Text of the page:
A curious observation from the Pizza (3D) the remake of Karthik Subbaraj’s extremely well received Tamil original Pizza. The couple – Vijay Sethupathi and Remya Nambeesan – aren’t married in the Tamil version. They just live together and that’s a definite rarity in Tamil cinema. While we expect such sensibilities from the more open minded Hindi cinema, the opposite seems to have happened here. The remake Pizza has a married couple. Why? No idea. But it probably tells us something about the philosophy behind the remake. It tries to “fix” some limitations the original had. But the problem is, these were never the limitations. Ever heard of the adage “if it ain’t broke, don’t fix it”?
Pizza is directed by Akshay Akkineni and stars Akshay Oberoi and Parvathy Omanakuttan. This Hindi version is a better photographed film than the original. Almost every frame is a beauty but this is often par for the course in Hindi cinema when compared to Tamil. Akkineni goes for a faithful remake and the crux of the screenplay is retained. There are some little tweaks here and there and most of them are added to increase the scare quotient. It is difficult to watch a horror remake and guess whether the film is really scary or predictable. But Pizza, even the original, was never about that. It was a film where the whole was greater than the sum of its parts. And at its core were the superbly drawn characters. The ones in Hindi appear shortchanged and mildly cardboard. Even the supporting actors in Tamil were much better.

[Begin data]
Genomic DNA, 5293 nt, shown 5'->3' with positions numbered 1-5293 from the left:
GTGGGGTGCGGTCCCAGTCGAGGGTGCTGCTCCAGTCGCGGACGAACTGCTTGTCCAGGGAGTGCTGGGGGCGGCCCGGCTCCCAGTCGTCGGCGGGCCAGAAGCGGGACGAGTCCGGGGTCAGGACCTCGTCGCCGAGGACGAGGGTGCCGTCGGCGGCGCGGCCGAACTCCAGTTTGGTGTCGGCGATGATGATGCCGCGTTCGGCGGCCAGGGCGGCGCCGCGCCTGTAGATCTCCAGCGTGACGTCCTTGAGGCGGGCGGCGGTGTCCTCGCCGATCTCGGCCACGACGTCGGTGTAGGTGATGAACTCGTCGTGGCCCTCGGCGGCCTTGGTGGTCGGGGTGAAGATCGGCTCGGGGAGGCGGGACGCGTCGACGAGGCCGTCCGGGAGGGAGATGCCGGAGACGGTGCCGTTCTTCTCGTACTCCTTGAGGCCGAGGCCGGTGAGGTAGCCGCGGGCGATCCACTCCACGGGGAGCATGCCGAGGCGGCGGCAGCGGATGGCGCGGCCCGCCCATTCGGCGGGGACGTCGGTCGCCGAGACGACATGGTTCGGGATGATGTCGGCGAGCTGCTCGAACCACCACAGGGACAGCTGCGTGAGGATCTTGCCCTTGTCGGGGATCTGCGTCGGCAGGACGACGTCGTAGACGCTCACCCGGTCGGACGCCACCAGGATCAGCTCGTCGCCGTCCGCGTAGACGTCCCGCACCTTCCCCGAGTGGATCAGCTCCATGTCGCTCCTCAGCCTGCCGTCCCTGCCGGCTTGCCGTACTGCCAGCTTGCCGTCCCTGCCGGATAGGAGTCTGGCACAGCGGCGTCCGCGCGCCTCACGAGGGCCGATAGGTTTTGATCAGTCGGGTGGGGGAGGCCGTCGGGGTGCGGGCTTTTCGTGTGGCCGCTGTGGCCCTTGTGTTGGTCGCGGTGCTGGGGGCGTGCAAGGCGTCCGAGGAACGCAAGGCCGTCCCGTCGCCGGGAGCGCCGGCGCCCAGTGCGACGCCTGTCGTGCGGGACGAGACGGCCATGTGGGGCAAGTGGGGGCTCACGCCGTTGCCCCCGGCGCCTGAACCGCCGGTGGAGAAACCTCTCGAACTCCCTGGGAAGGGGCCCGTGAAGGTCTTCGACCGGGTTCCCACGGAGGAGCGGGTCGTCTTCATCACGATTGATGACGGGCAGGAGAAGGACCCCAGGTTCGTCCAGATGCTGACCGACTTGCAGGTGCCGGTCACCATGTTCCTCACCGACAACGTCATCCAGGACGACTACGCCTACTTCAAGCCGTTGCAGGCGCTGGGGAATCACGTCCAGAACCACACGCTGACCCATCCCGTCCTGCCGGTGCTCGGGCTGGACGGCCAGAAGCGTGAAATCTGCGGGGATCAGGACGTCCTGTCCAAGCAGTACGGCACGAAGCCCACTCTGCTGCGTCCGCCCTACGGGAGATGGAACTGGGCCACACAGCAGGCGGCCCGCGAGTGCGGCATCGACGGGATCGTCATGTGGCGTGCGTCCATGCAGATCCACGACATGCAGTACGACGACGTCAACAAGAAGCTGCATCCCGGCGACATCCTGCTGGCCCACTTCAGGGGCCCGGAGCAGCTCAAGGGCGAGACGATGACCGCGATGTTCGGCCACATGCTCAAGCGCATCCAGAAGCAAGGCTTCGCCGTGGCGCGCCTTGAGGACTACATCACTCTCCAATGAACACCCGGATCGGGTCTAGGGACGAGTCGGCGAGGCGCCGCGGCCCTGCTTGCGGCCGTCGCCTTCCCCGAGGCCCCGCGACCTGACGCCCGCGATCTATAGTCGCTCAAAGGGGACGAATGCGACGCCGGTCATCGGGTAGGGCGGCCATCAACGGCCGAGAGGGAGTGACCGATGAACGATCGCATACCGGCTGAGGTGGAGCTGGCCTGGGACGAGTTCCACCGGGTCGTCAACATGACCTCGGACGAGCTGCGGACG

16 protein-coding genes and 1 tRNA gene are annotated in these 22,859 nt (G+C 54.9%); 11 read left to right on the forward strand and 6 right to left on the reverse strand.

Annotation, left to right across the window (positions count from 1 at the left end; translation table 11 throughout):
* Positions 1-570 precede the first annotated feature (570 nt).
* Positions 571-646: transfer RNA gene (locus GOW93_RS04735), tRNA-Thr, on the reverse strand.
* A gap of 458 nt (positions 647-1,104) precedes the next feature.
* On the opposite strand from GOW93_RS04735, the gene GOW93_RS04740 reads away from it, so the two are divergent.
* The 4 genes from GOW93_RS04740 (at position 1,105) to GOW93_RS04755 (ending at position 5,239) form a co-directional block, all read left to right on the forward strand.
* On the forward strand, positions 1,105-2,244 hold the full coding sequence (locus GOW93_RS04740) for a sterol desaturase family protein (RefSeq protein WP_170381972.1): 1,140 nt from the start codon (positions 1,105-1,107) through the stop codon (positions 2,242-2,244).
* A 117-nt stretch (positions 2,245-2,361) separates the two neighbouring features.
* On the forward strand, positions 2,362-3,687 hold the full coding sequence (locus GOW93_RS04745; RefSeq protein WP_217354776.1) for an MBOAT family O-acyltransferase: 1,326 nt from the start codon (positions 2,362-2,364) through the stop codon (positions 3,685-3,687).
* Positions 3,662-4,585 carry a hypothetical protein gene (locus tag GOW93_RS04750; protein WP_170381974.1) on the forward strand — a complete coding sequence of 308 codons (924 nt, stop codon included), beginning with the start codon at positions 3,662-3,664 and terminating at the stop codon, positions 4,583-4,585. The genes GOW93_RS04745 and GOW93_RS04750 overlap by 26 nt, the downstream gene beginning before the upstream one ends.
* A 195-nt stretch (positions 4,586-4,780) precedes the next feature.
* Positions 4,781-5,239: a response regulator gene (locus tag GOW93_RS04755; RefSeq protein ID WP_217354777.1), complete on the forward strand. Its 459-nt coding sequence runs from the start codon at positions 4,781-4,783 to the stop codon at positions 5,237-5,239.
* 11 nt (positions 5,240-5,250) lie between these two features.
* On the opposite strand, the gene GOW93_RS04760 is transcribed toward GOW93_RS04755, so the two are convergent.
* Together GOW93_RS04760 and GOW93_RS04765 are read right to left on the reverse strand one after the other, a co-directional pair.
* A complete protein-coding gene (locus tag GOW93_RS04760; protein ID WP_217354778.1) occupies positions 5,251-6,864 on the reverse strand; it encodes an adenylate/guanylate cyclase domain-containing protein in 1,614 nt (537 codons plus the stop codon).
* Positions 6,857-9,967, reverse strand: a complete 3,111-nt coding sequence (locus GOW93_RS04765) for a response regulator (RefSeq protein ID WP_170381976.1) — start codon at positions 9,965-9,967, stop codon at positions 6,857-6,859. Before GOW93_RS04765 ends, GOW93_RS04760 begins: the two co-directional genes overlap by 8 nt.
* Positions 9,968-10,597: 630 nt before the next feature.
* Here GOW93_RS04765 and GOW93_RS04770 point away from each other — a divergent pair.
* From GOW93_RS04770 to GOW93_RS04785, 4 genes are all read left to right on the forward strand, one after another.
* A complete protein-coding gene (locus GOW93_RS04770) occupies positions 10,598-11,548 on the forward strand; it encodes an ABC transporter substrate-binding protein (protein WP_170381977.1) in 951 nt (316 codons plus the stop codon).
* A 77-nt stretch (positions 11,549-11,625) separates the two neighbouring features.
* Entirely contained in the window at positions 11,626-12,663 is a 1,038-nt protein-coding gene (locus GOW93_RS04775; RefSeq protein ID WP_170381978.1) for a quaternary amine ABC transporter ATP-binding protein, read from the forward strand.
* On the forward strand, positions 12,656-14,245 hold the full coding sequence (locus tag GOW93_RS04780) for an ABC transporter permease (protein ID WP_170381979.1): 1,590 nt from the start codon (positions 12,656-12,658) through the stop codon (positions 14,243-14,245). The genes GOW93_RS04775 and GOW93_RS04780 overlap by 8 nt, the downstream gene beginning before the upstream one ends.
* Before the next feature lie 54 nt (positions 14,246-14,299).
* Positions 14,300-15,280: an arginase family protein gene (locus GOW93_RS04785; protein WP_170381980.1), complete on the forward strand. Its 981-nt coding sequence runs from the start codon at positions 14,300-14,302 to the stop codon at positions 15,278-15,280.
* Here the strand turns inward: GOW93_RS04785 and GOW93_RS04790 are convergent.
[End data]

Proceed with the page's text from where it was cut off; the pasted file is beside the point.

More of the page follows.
There was a vulnerability to Vijay Sethupathi’s character in the Tamil version that’s completely missing in Akshay Oberoi. Maybe the performance is to blame but it is also because of their arcs. Akshay’s character at first comes across as difficult and someone who can at times be a jerk. This was not the case in Tamil and it worked well with the larger scheme of things in the story. There was also a better background to Anu (Remya Nambeesan in Tamil) and her fascination with horror stories, ghosts and haunted places. Here, Nikita (Parvathy Omanakuttan) simply tries to prank her partner every now and then and that’s about it. The woman character was the stronger one and changing that aspect in Hindi seems like cheating. It removes a very unique flavor of the story. Things are more drawn out just for unwanted correcting purposes.
It was a nice touch to show Nikita knitting in some of the scenes we see her in. But this is a bummer when the effect is stunted in the end due to some decisions of the director.
(An edited version of this was first published in The New Indian Express)